There are some orthopaedic conditions for which a delay in treatment of even a few hours can lead to poor outcomes. Septic arthritis (SA) is one of those conditions. Bacteria can be extremely destructive to cartilage within joints.
Culture results from joint aspiration represent the gold standard in diagnosing SA. However, given the time-critical nature of SA, surgeons have used a synovial fluid white blood-cell count (SF-WBC) of >50,000 cells/mm3 or >90% polymorphonuclear leukocytes (%PMN) as the initial diagnostic criterion.
In the current issue of JBJS, Varady et al. report on a novel biomarker for assessing SA in patients with native joint infections: the neutrophil-to-lymphocyte ratio (NLR). In non-orthopaedic conditions, the NLR has been shown to be a helpful biomarker suggestive of systemic inflammation, which leads to an increase in neutrophils and a decrease in lymphocytes associated with the stress response. Elevated serum NLR has also been identified as a prognostic marker for select orthopaedic conditions. However, its utility in the diagnosis and prognosis of SA is not fully known.
The authors retrospectively reviewed 598 adult patients with suspected bacterial SA of the native shoulder, hip, or knee (2000 to 2018). The patients underwent joint aspiration with synovial fluid analysis.
Laboratory markers collected included the SF-WBC, SF-absolute neutrophil count, and SF-absolute lymphocyte count. The NLR was determined by dividing the absolute neutrophil count by the absolute lymphocyte count. The %PMN was determined by dividing the absolute neutrophil count by the WBC.
The authors computed receiver operating characteristic (ROC) curves. Diagnostic accuracy was determined from the associated area under the ROC curve (AUC). The results were compared with traditional criteria for diagnosing SA.
A secondary analysis of 235 patients with confirmed SA was performed to assess the prognostic ability of serum NLR.
Findings Compared with Traditional Markers
The investigators found that the optimal threshold of the SF-NLR was 25, as determined by the Youden index (highest value of sensitivity plus specificity). The SF-NLR was significantly more accurate for diagnosing SA than the SF-WBC (p = 0.002) and SF-%PMN (p = 0.01). Of the 235 people identified with SA who had a full serum workup, the serum NLR was significantly more accurate for a poor prognosis than was C-reactive protein level (p = 0.01) and erythrocyte sedimentation rate (p < 0.001).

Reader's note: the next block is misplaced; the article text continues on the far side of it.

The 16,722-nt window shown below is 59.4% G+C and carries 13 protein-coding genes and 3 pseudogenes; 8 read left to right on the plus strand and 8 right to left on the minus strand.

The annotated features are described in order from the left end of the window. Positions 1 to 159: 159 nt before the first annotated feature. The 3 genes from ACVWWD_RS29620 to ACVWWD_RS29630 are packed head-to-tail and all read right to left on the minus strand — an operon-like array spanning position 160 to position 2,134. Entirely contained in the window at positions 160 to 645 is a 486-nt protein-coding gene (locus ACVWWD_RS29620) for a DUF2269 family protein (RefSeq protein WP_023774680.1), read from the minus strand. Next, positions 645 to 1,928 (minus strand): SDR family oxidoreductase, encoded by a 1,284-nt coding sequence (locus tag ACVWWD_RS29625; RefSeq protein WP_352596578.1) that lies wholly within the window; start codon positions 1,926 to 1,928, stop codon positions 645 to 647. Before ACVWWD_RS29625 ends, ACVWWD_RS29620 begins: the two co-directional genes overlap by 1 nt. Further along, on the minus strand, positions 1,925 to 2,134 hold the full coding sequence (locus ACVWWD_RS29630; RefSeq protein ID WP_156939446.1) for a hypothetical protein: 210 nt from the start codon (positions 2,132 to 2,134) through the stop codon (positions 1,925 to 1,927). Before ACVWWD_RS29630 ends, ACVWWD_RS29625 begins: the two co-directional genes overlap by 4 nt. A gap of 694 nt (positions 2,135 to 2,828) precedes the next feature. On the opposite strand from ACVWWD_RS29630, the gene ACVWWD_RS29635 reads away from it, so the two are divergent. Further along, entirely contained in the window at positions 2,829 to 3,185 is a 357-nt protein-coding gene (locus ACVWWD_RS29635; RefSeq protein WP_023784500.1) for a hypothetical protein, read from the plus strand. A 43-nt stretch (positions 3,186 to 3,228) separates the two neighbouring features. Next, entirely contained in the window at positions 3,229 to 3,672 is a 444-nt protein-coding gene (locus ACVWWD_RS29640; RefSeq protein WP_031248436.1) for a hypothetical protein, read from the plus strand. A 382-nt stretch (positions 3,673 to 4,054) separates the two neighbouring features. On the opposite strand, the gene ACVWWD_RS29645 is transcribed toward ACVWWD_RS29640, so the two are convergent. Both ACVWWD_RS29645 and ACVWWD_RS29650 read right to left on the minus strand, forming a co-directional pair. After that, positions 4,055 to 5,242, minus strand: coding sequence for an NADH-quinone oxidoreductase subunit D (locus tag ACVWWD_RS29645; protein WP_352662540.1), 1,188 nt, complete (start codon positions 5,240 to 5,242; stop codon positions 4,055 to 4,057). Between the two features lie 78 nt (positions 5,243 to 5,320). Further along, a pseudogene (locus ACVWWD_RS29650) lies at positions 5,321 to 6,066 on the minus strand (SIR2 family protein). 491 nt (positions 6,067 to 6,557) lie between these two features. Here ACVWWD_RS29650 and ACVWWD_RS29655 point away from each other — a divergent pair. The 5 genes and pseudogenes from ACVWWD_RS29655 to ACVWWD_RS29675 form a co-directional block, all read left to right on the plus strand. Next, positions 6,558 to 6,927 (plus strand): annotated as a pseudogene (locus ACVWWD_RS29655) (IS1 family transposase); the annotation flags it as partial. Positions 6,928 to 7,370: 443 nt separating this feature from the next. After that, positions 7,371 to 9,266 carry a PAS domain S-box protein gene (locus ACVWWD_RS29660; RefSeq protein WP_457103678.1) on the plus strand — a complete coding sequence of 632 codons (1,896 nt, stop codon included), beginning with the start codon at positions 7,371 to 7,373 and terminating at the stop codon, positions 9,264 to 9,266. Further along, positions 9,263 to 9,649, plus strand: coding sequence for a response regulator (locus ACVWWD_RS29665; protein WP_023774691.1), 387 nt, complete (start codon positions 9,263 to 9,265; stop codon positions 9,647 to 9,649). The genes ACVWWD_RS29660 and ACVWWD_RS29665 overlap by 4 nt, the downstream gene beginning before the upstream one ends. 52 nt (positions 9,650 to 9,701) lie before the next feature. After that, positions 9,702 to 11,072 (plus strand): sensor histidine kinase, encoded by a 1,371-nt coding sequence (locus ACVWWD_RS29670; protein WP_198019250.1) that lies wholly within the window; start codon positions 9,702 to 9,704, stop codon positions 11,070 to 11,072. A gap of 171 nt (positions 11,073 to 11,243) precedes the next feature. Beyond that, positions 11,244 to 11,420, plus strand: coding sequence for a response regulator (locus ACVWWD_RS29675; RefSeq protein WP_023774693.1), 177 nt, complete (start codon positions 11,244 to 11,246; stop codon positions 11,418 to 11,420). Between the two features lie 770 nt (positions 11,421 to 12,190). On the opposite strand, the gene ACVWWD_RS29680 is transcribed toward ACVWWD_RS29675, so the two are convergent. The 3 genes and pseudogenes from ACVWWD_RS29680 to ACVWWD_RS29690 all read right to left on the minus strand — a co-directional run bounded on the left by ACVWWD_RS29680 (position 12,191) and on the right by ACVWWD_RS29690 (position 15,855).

In a multivariate analysis controlling for patient demographics, comorbidities, and social factors, elevated serum NLR was independently associated with 90-day treatment failure and mortality.
Compared to the typical criterion of an SF-WBC of >50,000 cell/mm3 (56% sensitivity and 80% specificity) or SF-%PMN of >90% (65% sensitivity and 78% specificity), the NLR exhibited both a higher sensitivity (78%) and specificity (81%) at the optimal threshold of 25. As the authors explain, SF-NLR of >25 would have accurately diagnosed 22% of SA cases that would have been missed using SF-WBC of >50,000 cell/mm3, while misdiagnosing 1% fewer cases of non-SA. In addition, SF-NLR would have identified 12% of the cases missed by SF-%PMN of >90%, while misdiagnosing 3% fewer cases.
The findings from this retrospective study need to be validated, preferably in a multicenter prospective study. Nonetheless, the study points to a potentially more accurate and rapid diagnostic test to aid in identifying SA.
According to the authors, “Given that the NLR is simply a recalculation of data already routinely collected, it can be used immediately—without any added costs—to aid clinicians in improving the diagnosis and prognostication of SA.”
Learn more about the study from co-author Nathan H. Varady, MD, MBA in this Author Insights video.
Matthew R. Schmitz, MD
JBJS Deputy Editor for Social Media